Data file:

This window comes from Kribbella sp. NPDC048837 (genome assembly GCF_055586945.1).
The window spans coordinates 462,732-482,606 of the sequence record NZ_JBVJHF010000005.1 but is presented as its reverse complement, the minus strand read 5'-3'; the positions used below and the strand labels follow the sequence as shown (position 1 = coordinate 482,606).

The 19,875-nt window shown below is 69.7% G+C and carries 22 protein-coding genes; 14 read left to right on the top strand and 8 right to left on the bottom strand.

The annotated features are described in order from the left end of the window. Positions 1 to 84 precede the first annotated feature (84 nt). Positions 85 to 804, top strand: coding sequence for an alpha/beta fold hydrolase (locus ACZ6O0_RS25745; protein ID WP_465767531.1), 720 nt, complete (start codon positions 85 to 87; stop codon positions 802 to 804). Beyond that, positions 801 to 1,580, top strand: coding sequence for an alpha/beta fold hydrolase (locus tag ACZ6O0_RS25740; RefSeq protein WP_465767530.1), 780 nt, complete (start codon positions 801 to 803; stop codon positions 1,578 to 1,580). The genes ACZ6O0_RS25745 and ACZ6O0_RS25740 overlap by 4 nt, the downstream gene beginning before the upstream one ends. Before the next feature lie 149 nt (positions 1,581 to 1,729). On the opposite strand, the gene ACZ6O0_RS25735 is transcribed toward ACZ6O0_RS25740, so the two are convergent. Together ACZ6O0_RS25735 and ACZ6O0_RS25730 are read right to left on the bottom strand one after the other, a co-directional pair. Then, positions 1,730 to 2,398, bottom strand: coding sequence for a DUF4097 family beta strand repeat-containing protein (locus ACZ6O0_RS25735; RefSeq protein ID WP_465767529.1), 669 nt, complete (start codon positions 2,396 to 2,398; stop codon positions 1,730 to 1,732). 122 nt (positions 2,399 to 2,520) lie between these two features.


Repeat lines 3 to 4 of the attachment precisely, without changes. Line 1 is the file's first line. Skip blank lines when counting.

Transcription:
The 19,875-nt window shown below is 69.7% G+C and carries 22 protein-coding genes; 14 read left to right on the top strand and 8 right to left on the bottom strand.

The annotated features are described in order from the left end of the window. Positions 1 to 84 precede the first annotated feature (84 nt). Positions 85 to 804, top strand: coding sequence for an alpha/beta fold hydrolase (locus ACZ6O0_RS25745; protein ID WP_465767531.1), 720 nt, complete (start codon positions 85 to 87; stop codon positions 802 to 804). Beyond that, positions 801 to 1,580, top strand: coding sequence for an alpha/beta fold hydrolase (locus tag ACZ6O0_RS25740; RefSeq protein WP_465767530.1), 780 nt, complete (start codon positions 801 to 803; stop codon positions 1,578 to 1,580). The genes ACZ6O0_RS25745 and ACZ6O0_RS25740 overlap by 4 nt, the downstream gene beginning before the upstream one ends. Before the next feature lie 149 nt (positions 1,581 to 1,729). On the opposite strand, the gene ACZ6O0_RS25735 is transcribed toward ACZ6O0_RS25740, so the two are convergent. Together ACZ6O0_RS25735 and ACZ6O0_RS25730 are read right to left on the bottom strand one after the other, a co-directional pair. Then, positions 1,730 to 2,398, bottom strand: coding sequence for a DUF4097 family beta strand repeat-containing protein (locus ACZ6O0_RS25735; RefSeq protein ID WP_465767529.1), 669 nt, complete (start codon positions 2,396 to 2,398; stop codon positions 1,730 to 1,732). 122 nt (positions 2,399 to 2,520) lie between these two features.